Did you know that compliance is one of the fastest-growing areas in the private equity space? Recent surveys indicate that PE compliance spending has rapidly outpaced other PE operating costs with recent estimates indicating that individual PE funds on average spend at least 15 – 20% of their operating budgets on this area. General Partners (GPs) have also significantly stepped up the hiring of private equity compliance related roles.
To address this growing market in a new book, Private Equity Compliance: Analyzing Conflicts, Fees, and Risks, Corgentum Consulting Managing Partner Jason Scharfman outlines the essential elements of a private equity compliance program and discusses new trends developing in the space.
One of the themes raised in the book is the relationship between liquidity and compliance management. As compared to their hedge fund peers, some have taken the perspective historically that private equity General Partners (GPs) as well as their investors, also called Limited Partners (LPs) have less of an obligation to rigorously manage and analyze compliance. This line of thinking is typically rooted in notions relating to the historical liquidity differences between more liquid hedge funds and less liquid private equity. The argument follows that more liquid assets trade more frequently and therefore, there is more compliance work to be done surrounding areas such as trading compliance. Similarly, with less trades on the private equity side, there is therefore much less trading compliance oversight to be performed. While this may be true, this does not mean that illiquidity removes the obligation for robust compliance management across the board.
Compliance is an umbrella term that encompasses many different categories of compliance management. As we indicated above, one of those categories is the compliance oversight of trading activities. A different area of compliance management relates to the valuation of securities held by a fund. It could be argued that for less liquid holdings, such as private equity, the amount of compliance oversight involved is more complex.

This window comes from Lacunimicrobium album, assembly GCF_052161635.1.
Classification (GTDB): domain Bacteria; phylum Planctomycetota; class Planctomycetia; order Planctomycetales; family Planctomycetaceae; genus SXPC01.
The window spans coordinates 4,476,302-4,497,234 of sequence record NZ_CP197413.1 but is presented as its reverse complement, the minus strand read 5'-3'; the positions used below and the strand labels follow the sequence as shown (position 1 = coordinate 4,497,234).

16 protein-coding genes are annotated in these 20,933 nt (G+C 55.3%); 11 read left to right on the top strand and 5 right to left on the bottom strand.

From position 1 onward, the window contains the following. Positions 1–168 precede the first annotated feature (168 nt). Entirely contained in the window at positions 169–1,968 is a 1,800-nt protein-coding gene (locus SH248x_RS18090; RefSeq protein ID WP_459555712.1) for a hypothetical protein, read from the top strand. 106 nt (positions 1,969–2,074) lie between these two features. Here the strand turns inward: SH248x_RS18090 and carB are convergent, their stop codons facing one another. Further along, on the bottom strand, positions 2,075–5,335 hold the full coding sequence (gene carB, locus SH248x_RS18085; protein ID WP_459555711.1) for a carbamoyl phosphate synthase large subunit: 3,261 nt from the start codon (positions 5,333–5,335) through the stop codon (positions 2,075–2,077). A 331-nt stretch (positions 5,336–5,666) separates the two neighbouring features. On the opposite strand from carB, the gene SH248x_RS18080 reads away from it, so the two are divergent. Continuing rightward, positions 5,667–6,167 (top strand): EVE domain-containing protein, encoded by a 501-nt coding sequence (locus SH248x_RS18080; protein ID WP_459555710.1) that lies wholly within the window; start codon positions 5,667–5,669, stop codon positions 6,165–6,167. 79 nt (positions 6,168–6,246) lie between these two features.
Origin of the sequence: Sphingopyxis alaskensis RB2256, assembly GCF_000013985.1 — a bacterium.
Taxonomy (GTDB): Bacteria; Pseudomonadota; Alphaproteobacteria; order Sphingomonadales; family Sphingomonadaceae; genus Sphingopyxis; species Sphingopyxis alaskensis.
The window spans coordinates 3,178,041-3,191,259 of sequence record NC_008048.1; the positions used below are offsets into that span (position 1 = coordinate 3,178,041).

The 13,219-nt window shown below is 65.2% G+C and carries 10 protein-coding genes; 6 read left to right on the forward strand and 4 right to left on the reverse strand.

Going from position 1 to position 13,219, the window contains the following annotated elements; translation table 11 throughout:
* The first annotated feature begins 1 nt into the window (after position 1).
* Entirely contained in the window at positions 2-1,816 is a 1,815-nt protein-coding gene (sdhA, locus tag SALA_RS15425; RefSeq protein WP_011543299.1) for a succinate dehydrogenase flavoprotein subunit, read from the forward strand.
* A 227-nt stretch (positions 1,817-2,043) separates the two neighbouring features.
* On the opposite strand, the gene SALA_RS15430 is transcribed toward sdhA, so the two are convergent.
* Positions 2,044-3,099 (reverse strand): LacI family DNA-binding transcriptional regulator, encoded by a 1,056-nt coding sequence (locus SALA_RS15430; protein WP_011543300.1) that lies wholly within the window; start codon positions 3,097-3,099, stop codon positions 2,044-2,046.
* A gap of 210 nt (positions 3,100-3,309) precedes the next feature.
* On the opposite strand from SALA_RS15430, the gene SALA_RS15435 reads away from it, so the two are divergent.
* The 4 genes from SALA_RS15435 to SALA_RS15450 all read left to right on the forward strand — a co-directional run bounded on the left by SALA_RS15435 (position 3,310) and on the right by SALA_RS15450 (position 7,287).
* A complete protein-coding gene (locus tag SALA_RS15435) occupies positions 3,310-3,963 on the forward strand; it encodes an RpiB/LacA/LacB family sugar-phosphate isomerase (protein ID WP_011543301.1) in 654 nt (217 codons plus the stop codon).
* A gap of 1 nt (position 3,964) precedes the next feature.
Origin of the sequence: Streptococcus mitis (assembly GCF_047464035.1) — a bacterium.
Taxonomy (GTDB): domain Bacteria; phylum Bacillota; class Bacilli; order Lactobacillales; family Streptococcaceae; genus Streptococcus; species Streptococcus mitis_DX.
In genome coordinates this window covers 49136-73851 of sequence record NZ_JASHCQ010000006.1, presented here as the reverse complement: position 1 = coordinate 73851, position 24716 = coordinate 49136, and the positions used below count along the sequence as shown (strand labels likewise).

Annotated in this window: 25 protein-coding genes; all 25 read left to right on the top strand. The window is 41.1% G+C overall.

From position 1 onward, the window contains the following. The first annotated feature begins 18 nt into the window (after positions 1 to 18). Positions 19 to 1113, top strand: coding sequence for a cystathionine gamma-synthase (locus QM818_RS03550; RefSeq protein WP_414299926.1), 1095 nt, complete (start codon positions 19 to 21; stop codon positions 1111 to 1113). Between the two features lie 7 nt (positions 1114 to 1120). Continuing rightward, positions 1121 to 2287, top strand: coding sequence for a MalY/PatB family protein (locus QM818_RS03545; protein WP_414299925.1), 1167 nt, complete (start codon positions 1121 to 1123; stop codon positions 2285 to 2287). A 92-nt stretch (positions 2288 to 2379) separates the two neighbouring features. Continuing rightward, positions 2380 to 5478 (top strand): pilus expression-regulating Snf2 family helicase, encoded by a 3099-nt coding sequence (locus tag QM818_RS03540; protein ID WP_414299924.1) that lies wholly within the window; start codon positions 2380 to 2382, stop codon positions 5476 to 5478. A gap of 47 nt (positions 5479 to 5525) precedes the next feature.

In a hedge fund context examples of these third-parties would be an administrator and prime brokers. On the private equity side, with more illiquid securities there is often a very thinly traded market, if any, for portfolio holdings most of the time. In these cases, it could be argued that there is no complexity at all. Rather, the position is valued at the price it was purchased at (i.e. – cost) and then when it is sold, it is marked at that price. This however, does not take into account the ongoing valuation of the position through its life in the portfolio. This ongoing valuation work requires oversight from compliance to ensure that the GP is not only adhering to whatever specific ongoing valuation requirements are in place for a particular fund but that the GP is also properly documenting these valuations. One common method by which this is accomplished is through a valuation memorandum. In certain instances, perhaps on a quarter-to-quarter basis a GP may feel that valuations may not have significantly changed for a position and therefore, it does not require a new mark. The GP may still have a compliance obligation to produce a valuation memo attesting to this fact. Along the same vein, a private equity fund’s holding in a single position may be relatively small in comparison to the rest of the fund but may grow over time. In this case, once the position breaches a certain pre-determined portfolio size threshold, additional valuation procedures may be triggered. An example of this would be a requirement that the GP engage a third-party valuation consultant for single positions which constitute more than 25% of a fund. The job of the compliance function is to ensure that these valuation obligations are met. as compared to a very liquid portfolio. This line of reasoning argues that in a liquid portfolio priced are readily available from a wide variety of sources. This allows for multiple parties to independently verify the prices of securities.
As these examples demonstrate the duties of compliance in the less liquid world private equity as compared to hedge funds share a number of similarities and differences. While the liquidity of a portfolio does shift the implementation of compliance obligation in areas such as trade and valuation compliance, it does not lessen the importance of compliance in these areas. Both hedge funds and private equity funds can benefit from strong compliance functions, and LP’s in particular can benefit from engaging in active discussion with GP’s surrounding the management and oversight of their compliance programs. To learn more, we invite you to purchase a copy of Private Equity Compliance today.